News Release 

Improving functional recovery after stroke

Proceedings of the National Academy of Sciences

Targeting a molecule called Nogo-A, which inhibits the formation of new blood vessels, promotes vascular and neural repair as well as functional recovery after stroke, a mouse study finds. Stroke is a major cause of disability, and the lack of an effective therapy that promotes long-term recovery represents an unmet medical need. Angiogenesis, or the formation of new blood vessels, has been proposed as a therapeutic target, but treatments that promote angiogenesis after cerebral stroke are lacking. Ruslan Rust, Martin Schwab, and colleagues provide evidence in mice that blocking a molecule called Nogo-A, which inhibits angiogenesis and the growth of neuronal projections, promotes vascular and neural repair as well as functional recovery after ischemic stroke, which occurs when an artery that supplies oxygen-rich blood to the brain becomes blocked. Both genetic deletion of Nogo-A and treatment with an antibody that blocks Nogo-A increased the number of newly formed blood vessels and improved behavioral performance on motor tasks assessing stroke-affected limb function 3 weeks after injury. Treatment with the anti-Nogo-A antibody also improved the survival of neurons and connections between neurons, increased levels of the neurotransmitter dopamine, which plays a key role in motor function and recovery, and increased the density of nerve fibers near the damaged tissue 3 weeks after injury. According to the authors, anti-Nogo-A antibodies, including an antibody currently in clinical testing for spinal cord injury, could represent an angiogenesis-promoting therapeutic strategy for ischemic stroke.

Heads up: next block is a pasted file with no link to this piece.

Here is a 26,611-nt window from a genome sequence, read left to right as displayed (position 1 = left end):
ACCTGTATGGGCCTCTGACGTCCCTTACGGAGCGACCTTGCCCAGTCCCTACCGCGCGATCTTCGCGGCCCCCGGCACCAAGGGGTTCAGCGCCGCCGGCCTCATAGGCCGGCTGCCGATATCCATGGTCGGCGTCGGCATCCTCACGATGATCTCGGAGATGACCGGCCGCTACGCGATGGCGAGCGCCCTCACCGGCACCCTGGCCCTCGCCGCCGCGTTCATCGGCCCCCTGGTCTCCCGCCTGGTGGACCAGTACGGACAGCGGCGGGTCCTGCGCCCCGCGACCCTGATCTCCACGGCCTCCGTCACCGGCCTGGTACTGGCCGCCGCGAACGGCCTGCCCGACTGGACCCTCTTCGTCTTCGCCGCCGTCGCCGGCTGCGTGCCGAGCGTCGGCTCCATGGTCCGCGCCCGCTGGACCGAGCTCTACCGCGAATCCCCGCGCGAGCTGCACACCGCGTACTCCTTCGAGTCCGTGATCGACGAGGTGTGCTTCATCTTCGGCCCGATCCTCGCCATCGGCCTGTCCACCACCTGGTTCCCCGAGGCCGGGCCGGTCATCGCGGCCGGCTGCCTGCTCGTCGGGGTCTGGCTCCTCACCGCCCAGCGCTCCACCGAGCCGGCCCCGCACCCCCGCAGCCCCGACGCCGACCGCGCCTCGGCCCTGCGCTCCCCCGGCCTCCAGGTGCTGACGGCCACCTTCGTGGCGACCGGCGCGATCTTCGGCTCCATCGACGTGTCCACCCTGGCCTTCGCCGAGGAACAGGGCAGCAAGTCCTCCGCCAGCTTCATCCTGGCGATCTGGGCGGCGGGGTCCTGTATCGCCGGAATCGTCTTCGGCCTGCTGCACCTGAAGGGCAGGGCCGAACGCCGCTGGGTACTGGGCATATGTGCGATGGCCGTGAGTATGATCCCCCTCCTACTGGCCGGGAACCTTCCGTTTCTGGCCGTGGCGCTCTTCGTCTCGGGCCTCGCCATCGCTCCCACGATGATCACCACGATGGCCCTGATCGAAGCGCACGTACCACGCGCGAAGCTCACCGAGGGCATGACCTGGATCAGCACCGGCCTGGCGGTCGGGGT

Article #19-05309: "Nogo-A targeted therapy promotes vascular repair and functional recovery following stroke," by Ruslan Rust et al.

MEDIA CONTACTS: Ruslan Rust, Swiss Federal Institute of Technology in Zurich, SWITZERLAND; e-mail: rust@irem.uzh.ch; Martin Schwab, ETH and University of Zurich, SWITZERLAND; tel: +41 44 635 33 30; e-mail: schwab@irem.uzh.ch

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